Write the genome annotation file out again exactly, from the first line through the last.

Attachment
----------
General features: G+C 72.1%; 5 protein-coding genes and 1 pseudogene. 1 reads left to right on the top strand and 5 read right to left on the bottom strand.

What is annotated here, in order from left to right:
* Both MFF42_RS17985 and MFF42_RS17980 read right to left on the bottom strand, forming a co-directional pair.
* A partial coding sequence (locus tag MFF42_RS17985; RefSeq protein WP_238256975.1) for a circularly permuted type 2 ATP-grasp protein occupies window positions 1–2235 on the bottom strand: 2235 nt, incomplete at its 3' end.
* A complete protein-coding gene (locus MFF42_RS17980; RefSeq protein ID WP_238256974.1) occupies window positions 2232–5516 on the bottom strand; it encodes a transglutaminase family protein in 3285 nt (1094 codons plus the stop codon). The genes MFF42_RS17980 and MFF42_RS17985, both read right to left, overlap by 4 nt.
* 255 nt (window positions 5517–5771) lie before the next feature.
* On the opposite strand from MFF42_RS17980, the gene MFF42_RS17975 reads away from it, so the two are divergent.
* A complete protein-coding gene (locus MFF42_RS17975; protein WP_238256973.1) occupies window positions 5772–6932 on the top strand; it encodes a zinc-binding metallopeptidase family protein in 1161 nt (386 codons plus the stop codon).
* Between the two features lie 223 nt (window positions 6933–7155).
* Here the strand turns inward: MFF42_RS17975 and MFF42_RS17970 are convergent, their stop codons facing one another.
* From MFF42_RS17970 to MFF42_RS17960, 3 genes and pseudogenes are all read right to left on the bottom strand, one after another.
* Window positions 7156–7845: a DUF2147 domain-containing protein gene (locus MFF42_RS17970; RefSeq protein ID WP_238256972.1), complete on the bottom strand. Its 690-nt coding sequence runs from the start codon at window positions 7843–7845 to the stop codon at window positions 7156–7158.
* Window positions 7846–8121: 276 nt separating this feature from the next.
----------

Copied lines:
General features: G+C 72.1%; 5 protein-coding genes and 1 pseudogene. 1 reads left to right on the top strand and 5 read right to left on the bottom strand.

What is annotated here, in order from left to right:
* Both MFF42_RS17985 and MFF42_RS17980 read right to left on the bottom strand, forming a co-directional pair.
* A partial coding sequence (locus tag MFF42_RS17985; RefSeq protein WP_238256975.1) for a circularly permuted type 2 ATP-grasp protein occupies window positions 1–2235 on the bottom strand: 2235 nt, incomplete at its 3' end.
* A complete protein-coding gene (locus MFF42_RS17980; RefSeq protein ID WP_238256974.1) occupies window positions 2232–5516 on the bottom strand; it encodes a transglutaminase family protein in 3285 nt (1094 codons plus the stop codon). The genes MFF42_RS17980 and MFF42_RS17985, both read right to left, overlap by 4 nt.
* 255 nt (window positions 5517–5771) lie before the next feature.
* On the opposite strand from MFF42_RS17980, the gene MFF42_RS17975 reads away from it, so the two are divergent.
* A complete protein-coding gene (locus MFF42_RS17975; protein WP_238256973.1) occupies window positions 5772–6932 on the top strand; it encodes a zinc-binding metallopeptidase family protein in 1161 nt (386 codons plus the stop codon).
* Between the two features lie 223 nt (window positions 6933–7155).
* Here the strand turns inward: MFF42_RS17975 and MFF42_RS17970 are convergent, their stop codons facing one another.
* From MFF42_RS17970 to MFF42_RS17960, 3 genes and pseudogenes are all read right to left on the bottom strand, one after another.
* Window positions 7156–7845: a DUF2147 domain-containing protein gene (locus MFF42_RS17970; RefSeq protein ID WP_238256972.1), complete on the bottom strand. Its 690-nt coding sequence runs from the start codon at window positions 7843–7845 to the stop codon at window positions 7156–7158.
* Window positions 7846–8121: 276 nt separating this feature from the next.